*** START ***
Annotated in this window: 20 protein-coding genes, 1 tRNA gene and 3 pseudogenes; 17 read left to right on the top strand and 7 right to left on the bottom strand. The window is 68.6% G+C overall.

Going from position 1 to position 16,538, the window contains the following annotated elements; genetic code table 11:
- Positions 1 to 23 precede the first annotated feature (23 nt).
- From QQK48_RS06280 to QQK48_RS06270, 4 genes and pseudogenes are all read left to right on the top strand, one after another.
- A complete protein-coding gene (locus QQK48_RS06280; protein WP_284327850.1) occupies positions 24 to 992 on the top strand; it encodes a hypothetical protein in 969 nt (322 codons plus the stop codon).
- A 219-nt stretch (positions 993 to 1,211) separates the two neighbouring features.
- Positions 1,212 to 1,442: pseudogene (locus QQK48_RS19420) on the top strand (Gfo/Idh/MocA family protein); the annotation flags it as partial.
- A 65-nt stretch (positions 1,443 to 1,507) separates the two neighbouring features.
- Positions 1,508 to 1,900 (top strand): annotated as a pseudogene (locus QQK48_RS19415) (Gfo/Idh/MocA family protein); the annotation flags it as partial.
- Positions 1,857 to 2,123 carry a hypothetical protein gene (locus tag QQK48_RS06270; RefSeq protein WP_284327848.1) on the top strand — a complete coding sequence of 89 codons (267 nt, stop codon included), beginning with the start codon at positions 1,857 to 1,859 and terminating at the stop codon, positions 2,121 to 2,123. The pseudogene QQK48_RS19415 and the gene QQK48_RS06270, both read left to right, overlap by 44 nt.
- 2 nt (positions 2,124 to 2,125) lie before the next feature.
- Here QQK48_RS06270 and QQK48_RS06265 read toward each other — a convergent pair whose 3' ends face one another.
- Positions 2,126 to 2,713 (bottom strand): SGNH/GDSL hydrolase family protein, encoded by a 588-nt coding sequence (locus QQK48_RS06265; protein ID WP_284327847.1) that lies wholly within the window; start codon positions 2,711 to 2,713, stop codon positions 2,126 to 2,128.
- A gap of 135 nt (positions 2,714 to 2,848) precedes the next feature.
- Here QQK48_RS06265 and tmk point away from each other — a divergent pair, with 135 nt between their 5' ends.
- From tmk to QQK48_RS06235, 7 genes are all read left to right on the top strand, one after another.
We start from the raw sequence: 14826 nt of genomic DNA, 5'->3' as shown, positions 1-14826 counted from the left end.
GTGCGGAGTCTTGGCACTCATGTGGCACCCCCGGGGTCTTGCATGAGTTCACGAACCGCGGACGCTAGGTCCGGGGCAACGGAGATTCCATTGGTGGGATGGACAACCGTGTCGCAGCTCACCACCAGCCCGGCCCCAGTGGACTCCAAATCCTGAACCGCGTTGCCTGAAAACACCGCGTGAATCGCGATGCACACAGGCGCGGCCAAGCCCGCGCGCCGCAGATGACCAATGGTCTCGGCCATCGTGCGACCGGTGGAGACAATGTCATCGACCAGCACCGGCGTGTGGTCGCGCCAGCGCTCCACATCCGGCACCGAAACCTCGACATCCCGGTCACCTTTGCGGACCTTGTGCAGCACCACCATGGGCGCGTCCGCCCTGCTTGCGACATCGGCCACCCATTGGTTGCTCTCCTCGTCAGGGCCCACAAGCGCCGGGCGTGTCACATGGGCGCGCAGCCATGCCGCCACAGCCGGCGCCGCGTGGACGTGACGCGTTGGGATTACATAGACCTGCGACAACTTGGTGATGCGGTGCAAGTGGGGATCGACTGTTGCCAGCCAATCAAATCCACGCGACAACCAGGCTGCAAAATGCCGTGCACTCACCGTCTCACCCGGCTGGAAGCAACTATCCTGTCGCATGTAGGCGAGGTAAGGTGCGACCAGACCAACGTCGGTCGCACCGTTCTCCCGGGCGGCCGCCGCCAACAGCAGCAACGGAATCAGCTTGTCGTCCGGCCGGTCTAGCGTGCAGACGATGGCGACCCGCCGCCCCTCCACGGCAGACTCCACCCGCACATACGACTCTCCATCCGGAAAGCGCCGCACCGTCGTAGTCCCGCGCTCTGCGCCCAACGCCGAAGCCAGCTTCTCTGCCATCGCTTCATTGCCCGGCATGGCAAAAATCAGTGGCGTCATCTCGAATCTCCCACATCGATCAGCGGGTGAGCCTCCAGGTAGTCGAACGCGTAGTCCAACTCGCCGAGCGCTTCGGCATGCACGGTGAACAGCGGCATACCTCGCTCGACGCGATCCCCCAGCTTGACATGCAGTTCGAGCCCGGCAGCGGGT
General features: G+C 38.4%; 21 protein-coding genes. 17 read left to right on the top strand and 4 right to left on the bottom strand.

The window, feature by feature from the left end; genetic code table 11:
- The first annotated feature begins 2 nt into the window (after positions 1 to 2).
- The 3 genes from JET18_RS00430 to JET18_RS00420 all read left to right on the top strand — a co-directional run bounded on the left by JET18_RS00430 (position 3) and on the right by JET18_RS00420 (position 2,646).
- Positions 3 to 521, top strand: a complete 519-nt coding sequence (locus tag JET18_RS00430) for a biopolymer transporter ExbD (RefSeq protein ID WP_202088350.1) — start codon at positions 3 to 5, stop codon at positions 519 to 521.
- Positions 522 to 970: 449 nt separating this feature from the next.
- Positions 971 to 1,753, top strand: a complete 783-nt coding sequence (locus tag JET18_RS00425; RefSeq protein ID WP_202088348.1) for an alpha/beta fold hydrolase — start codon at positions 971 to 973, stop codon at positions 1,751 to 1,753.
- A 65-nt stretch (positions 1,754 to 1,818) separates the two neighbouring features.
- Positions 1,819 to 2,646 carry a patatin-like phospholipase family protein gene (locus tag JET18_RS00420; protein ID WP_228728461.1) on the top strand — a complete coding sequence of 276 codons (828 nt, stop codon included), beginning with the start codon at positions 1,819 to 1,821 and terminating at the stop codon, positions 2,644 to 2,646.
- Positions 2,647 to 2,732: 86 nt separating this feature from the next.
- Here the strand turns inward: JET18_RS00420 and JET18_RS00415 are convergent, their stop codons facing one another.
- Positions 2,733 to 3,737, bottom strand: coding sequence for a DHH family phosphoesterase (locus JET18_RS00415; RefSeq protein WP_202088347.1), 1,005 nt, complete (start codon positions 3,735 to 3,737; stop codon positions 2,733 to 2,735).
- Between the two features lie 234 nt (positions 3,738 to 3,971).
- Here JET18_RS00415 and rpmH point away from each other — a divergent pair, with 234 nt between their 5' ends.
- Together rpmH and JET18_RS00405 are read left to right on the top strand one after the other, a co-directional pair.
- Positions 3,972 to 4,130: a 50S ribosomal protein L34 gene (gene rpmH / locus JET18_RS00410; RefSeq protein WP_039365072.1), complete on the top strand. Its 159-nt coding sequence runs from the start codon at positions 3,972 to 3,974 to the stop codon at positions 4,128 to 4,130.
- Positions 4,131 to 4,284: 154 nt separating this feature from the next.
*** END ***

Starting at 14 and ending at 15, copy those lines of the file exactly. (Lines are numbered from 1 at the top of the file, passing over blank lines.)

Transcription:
- A gap of 135 nt (positions 2,714 to 2,848) precedes the next feature.
- Here QQK48_RS06265 and tmk point away from each other — a divergent pair, with 135 nt between their 5' ends.